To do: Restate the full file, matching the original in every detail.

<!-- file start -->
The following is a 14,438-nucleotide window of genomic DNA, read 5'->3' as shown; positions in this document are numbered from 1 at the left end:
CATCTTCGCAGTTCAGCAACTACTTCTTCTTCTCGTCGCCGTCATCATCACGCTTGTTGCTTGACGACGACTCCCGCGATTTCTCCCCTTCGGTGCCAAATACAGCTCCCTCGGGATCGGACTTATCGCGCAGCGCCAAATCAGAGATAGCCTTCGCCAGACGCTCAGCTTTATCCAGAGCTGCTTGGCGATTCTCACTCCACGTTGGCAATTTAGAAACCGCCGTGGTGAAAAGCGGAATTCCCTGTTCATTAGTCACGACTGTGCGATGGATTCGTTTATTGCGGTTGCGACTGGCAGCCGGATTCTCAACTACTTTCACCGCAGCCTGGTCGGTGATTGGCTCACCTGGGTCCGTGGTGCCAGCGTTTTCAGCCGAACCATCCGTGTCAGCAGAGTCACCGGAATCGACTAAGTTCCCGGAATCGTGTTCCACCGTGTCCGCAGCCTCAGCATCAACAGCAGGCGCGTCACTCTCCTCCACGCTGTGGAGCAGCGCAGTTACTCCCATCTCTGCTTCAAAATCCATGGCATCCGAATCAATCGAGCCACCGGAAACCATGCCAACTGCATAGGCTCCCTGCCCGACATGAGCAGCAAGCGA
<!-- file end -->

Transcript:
The following is a 14,438-nucleotide window of genomic DNA, read 5'->3' as shown; positions in this document are numbered from 1 at the left end:
CATCTTCGCAGTTCAGCAACTACTTCTTCTTCTCGTCGCCGTCATCATCACGCTTGTTGCTTGACGACGACTCCCGCGATTTCTCCCCTTCGGTGCCAAATACAGCTCCCTCGGGATCGGACTTATCGCGCAGCGCCAAATCAGAGATAGCCTTCGCCAGACGCTCAGCTTTATCCAGAGCTGCTTGGCGATTCTCACTCCACGTTGGCAATTTAGAAACCGCCGTGGTGAAAAGCGGAATTCCCTGTTCATTAGTCACGACTGTGCGATGGATTCGTTTATTGCGGTTGCGACTGGCAGCCGGATTCTCAACTACTTTCACCGCAGCCTGGTCGGTGATTGGCTCACCTGGGTCCGTGGTGCCAGCGTTTTCAGCCGAACCATCCGTGTCAGCAGAGTCACCGGAATCGACTAAGTTCCCGGAATCGTGTTCCACCGTGTCCGCAGCCTCAGCATCAACAGCAGGCGCGTCACTCTCCTCCACGCTGTGGAGCAGCGCAGTTACTCCCATCTCTGCTTCAAAATCCATGGCATCCGAATCAATCGAGCCACCGGAAACCATGCCAACTGCATAGGCTCCCTGCCCGACATGAGCAGCAAGCGA